Source: The Economic Times, Aug 25, 2016
The global financial services major said the GDP is expected to improve gradually and for the April-June quarter it may slow a tad to 7.8 per cent, in part due to unfavorable base. It had grown at 7.9 per cent in the previous quarter.
“For the fiscal year 2016-17, we forecast real GDP to grow by 7.9 per cent year-on-year, higher than consensus expectations of 7.5 per cent and up from 7.6 per cent in FY16,” Goldman Sachs said in a research note.
It further noted that a better monsoon, civil service wage hike following 7th Pay Commission, a favorable fiscal monetary policy mix, the recent passage of key reforms and continued FDI inflows should all support growth.
It said key risks to India’s growth trajectory include a faster pace of US Fed rate hikes than is currently priced in, concerns about Chinese growth and capital flows. Domestically, it cited aggravation of bad loans problem of state-owned banks or fiscal revenue slippage as potential risks.
Moreover, corporate leverage may constrain activity in heavily levered sectors, it added.
Lauding the several important policy changes and reforms that have taken place over the past couple of months in the country like passage of the GST bill, government approval of the inflation targeting framework (along with the designation of a new RBI governor), Goldman Sachs said these initiatives paint a “positive” picture for the economic trajectory ahead.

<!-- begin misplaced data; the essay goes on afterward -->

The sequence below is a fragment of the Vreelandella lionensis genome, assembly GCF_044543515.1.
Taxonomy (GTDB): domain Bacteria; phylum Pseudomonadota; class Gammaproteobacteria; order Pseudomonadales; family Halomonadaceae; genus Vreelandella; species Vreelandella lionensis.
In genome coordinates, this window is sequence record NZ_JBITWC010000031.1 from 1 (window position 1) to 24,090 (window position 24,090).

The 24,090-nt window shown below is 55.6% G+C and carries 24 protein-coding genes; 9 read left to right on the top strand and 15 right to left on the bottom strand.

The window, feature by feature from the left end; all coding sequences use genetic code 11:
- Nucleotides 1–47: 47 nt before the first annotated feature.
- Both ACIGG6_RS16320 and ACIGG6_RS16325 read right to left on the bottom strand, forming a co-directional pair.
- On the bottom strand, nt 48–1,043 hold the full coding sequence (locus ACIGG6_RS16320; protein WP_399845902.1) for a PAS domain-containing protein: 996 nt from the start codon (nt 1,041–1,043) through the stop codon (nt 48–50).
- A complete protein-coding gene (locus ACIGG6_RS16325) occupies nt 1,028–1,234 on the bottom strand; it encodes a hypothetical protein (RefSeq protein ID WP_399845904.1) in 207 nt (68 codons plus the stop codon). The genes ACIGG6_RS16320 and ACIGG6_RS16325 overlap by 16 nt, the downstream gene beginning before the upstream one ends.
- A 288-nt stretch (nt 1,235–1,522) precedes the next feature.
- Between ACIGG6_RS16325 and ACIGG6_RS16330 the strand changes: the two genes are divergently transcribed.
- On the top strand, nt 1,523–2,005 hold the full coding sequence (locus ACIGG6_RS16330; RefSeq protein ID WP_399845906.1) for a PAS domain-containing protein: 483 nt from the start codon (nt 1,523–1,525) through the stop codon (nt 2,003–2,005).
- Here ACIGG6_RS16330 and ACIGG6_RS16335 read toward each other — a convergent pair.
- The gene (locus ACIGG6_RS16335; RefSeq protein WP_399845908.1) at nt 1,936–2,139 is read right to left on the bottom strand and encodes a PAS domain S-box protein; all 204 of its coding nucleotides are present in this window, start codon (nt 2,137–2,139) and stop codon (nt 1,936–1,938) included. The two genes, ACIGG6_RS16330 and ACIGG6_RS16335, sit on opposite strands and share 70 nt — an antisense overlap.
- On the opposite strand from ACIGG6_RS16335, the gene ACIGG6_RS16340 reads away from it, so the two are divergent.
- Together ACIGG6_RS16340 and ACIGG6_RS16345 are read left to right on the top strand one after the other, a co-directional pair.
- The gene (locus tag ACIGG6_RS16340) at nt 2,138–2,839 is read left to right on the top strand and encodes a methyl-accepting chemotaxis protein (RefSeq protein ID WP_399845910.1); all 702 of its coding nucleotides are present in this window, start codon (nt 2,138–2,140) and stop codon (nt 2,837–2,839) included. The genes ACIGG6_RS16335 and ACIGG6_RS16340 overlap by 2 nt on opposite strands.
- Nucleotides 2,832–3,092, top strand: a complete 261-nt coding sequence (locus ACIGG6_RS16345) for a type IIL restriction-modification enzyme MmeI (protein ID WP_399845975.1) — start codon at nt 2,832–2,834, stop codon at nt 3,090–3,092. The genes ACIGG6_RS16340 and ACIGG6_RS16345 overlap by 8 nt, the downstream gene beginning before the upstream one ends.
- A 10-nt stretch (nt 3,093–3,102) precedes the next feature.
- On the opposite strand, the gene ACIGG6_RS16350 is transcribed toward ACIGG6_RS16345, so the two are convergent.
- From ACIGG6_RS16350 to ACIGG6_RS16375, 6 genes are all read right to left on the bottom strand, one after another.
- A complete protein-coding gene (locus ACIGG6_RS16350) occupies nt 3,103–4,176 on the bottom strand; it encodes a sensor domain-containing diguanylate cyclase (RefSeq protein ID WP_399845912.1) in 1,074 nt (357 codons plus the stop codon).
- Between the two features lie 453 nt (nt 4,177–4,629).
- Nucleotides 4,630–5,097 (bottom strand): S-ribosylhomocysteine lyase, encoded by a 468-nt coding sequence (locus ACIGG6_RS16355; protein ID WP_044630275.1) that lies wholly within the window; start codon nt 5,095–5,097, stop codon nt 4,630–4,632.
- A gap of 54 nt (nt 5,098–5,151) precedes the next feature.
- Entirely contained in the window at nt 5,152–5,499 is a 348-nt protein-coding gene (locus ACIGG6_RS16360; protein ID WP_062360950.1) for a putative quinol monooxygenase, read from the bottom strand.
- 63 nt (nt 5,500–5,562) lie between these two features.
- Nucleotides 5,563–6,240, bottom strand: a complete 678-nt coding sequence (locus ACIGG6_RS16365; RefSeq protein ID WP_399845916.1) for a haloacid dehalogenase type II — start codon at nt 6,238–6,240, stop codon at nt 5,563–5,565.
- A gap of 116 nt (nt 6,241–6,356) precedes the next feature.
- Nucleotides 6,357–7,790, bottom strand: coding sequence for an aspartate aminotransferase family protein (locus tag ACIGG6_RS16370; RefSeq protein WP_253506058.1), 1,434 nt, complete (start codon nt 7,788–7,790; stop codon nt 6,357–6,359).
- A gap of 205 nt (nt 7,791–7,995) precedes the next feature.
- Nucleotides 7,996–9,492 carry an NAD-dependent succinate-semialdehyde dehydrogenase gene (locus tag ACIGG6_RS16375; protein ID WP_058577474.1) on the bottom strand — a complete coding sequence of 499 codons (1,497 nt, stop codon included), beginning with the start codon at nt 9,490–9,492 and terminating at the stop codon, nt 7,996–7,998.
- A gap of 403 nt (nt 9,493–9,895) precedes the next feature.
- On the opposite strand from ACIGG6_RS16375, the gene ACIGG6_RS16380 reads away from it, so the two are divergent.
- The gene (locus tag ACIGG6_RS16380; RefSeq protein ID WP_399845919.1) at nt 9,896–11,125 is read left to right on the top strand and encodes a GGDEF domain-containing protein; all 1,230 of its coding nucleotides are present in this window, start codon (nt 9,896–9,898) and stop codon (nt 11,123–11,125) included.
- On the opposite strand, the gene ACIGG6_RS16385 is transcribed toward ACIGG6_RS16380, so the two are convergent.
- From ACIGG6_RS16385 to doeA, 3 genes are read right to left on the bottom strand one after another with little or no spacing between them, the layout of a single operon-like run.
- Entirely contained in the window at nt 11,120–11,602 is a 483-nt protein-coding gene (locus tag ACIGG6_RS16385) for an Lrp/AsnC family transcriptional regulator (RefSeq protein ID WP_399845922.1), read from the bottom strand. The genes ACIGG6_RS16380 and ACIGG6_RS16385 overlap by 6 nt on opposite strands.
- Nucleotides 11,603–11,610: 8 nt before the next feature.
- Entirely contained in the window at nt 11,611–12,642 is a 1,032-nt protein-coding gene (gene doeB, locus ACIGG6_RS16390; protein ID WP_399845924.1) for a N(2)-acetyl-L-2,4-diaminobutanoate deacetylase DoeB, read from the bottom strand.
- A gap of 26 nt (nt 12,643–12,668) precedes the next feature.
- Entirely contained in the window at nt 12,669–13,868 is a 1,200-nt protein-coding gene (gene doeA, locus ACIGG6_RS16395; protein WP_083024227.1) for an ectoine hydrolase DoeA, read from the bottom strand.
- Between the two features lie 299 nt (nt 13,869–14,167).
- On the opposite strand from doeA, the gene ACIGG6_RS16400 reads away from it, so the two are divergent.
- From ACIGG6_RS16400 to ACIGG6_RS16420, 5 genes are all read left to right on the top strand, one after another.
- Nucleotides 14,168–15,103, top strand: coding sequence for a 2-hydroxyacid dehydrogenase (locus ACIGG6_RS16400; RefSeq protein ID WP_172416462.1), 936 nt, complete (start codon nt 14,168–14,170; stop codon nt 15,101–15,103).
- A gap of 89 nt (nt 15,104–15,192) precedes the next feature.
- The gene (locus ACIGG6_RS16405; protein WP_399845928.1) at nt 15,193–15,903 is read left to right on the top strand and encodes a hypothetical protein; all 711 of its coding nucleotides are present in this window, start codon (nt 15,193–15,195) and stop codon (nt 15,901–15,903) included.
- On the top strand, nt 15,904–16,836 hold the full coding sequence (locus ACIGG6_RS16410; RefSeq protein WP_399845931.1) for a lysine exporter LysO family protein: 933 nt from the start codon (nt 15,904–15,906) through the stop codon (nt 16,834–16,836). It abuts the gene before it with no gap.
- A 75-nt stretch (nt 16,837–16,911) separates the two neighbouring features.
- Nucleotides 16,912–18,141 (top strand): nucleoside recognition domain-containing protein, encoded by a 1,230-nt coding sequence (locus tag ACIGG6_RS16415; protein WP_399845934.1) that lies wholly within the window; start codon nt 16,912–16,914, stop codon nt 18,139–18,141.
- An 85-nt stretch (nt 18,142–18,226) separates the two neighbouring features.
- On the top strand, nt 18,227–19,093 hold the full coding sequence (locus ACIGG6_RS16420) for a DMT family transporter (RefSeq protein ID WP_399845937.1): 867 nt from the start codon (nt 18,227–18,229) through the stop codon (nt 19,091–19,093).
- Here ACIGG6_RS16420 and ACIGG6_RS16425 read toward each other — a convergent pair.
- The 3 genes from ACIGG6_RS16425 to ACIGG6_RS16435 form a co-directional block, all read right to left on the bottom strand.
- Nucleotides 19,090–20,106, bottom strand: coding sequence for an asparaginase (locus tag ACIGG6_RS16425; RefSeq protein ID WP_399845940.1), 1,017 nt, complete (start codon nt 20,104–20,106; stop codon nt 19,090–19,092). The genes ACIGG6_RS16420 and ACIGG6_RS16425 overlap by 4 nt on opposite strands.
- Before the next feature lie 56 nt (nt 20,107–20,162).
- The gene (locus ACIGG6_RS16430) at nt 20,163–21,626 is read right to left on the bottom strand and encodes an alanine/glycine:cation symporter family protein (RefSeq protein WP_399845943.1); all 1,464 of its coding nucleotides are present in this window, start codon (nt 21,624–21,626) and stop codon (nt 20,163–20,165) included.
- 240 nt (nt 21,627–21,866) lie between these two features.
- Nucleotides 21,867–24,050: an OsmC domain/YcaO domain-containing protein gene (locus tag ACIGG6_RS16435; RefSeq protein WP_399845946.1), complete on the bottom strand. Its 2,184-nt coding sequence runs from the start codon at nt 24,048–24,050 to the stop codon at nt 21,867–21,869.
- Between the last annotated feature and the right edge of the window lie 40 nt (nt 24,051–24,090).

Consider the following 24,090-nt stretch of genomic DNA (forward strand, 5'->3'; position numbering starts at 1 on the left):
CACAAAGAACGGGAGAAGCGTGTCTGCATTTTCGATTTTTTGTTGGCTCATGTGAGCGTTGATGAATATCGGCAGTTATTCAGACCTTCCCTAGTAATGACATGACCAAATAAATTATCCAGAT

Positive monsoon developments for the first time in three years is also supportive of growth numbers.
“These developments have supported foreign capital inflows over the past quarter. Moreover, a stable INR amidst global risk-off events, including Brexit, has helped investor confidence,” the report said.
The report said that besides, the big ticket reforms like the GST bill and the bankruptcy code, several ‘nuts and bolts’ reforms have also been carried out in the year including measures to ease doing business, a pick-up in infrastructure investment, and easing in FDI restrictions in the defense, aviation, retail and e-commerce sectors, among others.
“We believe the government’s focus on executing these reforms and building out rural infrastructure will have a gradual positive impact on India’s economic growth trajectory,” the report said.
The country’s real GDP growth accelerated to 7.9 per cent year-on-year in the first quarter of this year and recorded a five-year high growth rate of 7.6 per cent for the 2015-16 fiscal on robust manufacturing growth.